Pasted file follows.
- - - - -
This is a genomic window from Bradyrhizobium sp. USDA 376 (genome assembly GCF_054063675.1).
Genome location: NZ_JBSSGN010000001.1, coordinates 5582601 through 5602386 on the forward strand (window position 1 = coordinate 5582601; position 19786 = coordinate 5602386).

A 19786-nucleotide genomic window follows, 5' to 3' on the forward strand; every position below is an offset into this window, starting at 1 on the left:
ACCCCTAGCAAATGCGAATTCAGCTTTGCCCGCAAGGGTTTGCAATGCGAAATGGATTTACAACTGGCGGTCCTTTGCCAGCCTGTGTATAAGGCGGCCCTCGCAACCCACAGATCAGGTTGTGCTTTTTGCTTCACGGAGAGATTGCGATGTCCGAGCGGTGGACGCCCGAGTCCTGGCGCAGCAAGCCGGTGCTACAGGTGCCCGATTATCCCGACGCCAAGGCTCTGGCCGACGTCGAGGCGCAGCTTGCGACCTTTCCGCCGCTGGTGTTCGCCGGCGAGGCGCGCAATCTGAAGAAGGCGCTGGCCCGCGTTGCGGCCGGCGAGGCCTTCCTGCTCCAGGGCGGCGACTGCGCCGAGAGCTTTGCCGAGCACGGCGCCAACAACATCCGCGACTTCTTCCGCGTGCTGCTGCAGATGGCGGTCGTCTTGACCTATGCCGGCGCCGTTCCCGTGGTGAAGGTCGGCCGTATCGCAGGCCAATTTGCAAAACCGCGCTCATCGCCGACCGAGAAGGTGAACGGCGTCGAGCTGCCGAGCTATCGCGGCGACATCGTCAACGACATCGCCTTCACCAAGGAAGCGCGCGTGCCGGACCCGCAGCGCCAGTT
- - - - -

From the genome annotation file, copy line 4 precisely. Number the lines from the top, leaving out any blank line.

ACCCCTAGCAAATGCGAATTCAGCTTTGCCCGCAAGGGTTTGCAATGCGAAATGGATTTACAACTGGCGGTCCTTTGCCAGCCTGTGTATAAGGCGGCCCTCGCAACCCACAGATCAGGTTGTGCTTTTTGCTTCACGGAGAGATTGCGATGTCCGAGCGGTGGACGCCCGAGTCCTGGCGCAGCAAGCCGGTGCTACAGGTGCCCGATTATCCCGACGCCAAGGCTCTGGCCGACGTCGAGGCGCAGCTTGCGACCTTTCCGCCGCTGGTGTTCGCCGGCGAGGCGCGCAATCTGAAGAAGGCGCTGGCCCGCGTTGCGGCCGGCGAGGCCTTCCTGCTCCAGGGCGGCGACTGCGCCGAGAGCTTTGCCGAGCACGGCGCCAACAACATCCGCGACTTCTTCCGCGTGCTGCTGCAGATGGCGGTCGTCTTGACCTATGCCGGCGCCGTTCCCGTGGTGAAGGTCGGCCGTATCGCAGGCCAATTTGCAAAACCGCGCTCATCGCCGACCGAGAAGGTGAACGGCGTCGAGCTGCCGAGCTATCGCGGCGACATCGTCAACGACATCGCCTTCACCAAGGAAGCGCGCGTGCCGGACCCGCAGCGCCAGTT